By Jonathan Crouch
The Outlander SUV was the world's best selling Plug-in hybrid in its period - and for good reason. Much of its success was down to the fact that it was first in this segment of the market, but Mitsubishi kept this car popular by continually improving it. That's certainly what the brand did in creating the much enhanced 2019 model year version of this car. It was a smarter, quieter and more appealing product. And is worth checking out as a used buy.
Launched back in 2014, Mitsubishi's Outlander PHEV was the car that popularised Plug-in Hybrid technology and by 2018 was still the best selling model of that kind, both in our market and across our Continent. Partly, that was because the Japanese brand had been continually evolving it and did so once again in 2018, deciding to address the need to certify this car to the new WLTP-cycle standard by introducing a fresh 2.4-litre petrol engine mated to improved electrical technology.
It needed to be good because this rejuvenated Outlander PHEV competed in a very different market to the one campaigned in by earlier versions of this SUV. For a start, there was by 2018 quite a bit more actual and imminent direct segment Plug-in competition, but of more concern to the brand was the scrapping in this period of the UK government's Plug-in Car Grant, which previously had subsidised this car's price to the tune of £2,500. It was just as well then, that this was the most technically advanced model that Mitsubishi had ever made.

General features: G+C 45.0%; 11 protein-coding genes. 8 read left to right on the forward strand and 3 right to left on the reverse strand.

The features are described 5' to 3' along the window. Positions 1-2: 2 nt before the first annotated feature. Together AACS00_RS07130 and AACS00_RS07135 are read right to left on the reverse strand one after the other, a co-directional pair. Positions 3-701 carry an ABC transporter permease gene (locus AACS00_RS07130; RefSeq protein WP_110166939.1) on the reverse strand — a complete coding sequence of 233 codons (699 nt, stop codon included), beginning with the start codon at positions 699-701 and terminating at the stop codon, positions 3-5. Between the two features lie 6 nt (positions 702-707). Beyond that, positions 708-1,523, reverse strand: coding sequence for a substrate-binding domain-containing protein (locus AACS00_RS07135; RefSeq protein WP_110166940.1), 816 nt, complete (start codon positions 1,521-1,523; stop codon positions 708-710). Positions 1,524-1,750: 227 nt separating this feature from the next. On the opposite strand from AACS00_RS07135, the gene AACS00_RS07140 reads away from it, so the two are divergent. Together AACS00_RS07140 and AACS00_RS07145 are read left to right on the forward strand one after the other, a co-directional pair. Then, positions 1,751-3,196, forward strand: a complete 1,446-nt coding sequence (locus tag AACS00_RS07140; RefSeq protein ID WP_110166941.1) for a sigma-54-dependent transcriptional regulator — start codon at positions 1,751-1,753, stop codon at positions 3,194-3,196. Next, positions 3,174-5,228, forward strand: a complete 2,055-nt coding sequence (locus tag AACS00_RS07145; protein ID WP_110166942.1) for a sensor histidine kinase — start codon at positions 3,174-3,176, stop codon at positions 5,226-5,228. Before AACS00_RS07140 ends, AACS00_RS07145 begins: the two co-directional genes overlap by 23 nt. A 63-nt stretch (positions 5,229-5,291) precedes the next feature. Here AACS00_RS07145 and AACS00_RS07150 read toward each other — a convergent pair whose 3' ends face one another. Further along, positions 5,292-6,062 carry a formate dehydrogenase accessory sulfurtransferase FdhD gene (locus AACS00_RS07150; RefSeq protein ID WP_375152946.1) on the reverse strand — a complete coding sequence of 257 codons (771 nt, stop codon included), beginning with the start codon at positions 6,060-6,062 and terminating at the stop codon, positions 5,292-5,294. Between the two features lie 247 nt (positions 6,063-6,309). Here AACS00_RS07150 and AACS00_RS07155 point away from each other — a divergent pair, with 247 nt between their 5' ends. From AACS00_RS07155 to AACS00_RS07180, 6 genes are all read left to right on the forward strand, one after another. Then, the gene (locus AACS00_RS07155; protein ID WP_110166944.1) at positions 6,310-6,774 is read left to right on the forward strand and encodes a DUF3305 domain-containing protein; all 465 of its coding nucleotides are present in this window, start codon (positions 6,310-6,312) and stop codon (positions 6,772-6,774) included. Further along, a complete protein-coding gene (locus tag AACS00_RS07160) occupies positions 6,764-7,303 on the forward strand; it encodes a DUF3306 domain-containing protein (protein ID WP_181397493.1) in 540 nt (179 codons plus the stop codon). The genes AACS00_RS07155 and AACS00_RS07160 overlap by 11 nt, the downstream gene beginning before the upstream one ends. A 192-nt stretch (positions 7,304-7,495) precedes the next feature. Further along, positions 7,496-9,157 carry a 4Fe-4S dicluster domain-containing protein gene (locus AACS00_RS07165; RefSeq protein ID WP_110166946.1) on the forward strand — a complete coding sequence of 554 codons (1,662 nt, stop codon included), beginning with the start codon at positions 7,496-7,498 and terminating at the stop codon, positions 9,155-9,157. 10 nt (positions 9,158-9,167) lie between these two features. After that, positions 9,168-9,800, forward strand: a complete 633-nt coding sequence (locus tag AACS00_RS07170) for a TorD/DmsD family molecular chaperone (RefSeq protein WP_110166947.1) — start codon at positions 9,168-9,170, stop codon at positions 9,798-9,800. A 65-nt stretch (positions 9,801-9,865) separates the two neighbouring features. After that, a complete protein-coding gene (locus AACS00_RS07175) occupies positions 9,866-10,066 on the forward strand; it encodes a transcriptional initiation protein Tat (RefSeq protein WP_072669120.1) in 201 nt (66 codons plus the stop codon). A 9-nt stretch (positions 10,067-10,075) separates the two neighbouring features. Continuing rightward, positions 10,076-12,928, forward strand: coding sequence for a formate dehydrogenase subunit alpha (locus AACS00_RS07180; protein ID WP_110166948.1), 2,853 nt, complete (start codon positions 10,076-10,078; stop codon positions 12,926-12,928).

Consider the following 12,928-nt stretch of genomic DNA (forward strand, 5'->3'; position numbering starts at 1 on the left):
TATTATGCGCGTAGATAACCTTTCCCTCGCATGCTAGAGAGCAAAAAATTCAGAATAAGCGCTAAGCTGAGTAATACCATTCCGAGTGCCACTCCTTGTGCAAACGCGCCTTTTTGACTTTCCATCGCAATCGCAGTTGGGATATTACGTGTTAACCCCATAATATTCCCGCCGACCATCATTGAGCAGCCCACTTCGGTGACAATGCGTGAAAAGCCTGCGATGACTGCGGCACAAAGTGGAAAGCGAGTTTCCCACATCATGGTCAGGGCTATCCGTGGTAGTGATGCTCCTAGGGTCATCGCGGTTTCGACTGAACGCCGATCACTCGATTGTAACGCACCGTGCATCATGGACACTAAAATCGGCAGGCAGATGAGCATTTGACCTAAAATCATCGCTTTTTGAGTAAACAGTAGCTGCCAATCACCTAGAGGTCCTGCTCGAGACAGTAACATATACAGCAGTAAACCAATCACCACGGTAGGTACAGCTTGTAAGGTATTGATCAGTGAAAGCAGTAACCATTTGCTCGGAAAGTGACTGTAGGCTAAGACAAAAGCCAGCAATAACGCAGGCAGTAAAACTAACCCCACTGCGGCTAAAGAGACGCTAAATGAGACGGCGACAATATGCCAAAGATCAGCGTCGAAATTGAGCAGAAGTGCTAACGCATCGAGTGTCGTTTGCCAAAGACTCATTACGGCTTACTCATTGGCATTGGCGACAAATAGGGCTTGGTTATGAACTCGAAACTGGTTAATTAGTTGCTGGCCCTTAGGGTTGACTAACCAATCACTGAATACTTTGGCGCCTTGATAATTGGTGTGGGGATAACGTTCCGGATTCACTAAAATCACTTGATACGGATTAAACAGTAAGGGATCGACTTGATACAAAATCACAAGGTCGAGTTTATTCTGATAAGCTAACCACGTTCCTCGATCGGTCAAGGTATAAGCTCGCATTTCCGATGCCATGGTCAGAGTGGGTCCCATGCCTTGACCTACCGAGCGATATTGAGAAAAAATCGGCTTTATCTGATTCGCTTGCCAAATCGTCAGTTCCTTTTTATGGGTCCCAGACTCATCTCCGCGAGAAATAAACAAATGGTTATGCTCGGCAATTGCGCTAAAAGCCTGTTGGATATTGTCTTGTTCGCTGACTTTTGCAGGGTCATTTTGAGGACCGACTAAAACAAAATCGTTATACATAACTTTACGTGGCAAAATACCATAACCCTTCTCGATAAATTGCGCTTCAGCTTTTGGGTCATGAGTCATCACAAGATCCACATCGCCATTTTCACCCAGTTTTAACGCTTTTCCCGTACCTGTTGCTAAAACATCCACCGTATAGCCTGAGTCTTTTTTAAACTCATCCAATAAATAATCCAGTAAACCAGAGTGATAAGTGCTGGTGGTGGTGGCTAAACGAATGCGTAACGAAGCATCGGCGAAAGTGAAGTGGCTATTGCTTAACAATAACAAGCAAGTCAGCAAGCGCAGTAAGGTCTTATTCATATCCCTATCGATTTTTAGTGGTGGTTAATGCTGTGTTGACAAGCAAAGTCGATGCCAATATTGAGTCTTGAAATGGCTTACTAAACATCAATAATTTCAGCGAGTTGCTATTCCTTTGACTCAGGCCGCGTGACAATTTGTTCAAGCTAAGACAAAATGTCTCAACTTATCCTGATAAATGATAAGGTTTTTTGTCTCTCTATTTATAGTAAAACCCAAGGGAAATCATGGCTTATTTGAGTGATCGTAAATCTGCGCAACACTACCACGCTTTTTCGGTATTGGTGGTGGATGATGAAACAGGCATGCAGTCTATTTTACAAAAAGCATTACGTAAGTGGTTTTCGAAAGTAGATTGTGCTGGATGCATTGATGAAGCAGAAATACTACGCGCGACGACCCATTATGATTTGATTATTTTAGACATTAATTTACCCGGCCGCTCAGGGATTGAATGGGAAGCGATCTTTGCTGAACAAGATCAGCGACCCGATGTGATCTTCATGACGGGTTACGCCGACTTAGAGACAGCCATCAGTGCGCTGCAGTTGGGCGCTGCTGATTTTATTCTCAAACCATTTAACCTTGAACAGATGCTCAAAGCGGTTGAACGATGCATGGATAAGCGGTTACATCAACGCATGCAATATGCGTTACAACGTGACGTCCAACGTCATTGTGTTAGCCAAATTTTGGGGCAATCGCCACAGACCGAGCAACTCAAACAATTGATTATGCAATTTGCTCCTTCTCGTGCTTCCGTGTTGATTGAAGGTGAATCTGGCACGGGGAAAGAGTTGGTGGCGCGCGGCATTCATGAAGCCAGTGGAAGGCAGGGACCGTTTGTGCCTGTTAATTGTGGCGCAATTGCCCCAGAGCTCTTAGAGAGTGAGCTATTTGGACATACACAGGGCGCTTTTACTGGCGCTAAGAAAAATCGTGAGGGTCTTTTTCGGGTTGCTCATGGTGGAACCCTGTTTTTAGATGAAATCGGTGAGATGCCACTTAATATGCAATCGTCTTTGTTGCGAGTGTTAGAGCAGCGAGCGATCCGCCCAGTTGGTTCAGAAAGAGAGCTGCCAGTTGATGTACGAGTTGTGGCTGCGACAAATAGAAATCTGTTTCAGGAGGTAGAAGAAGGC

By 2018, over 115,000 Outlander PHEV models had been sold across Europe since 2014 and there had been times when this car had accounted for more than 50% of its brand's total sales - and more than half of all Plug-in car sales across the board. Initially, that success was down to the way that Mitsubishi was first to market with this technology, but latterly, it had much to do with the effective way that brand was able to communicate the benefits of PHEV motoring. The company reckoned that an average owner with a 20-mile each-way daily commute who did about 18,000 miles a year, paid company car tax and was switching from a typical 40mpg diesel SUV could save themselves over £5,000 a year by switching into one of these.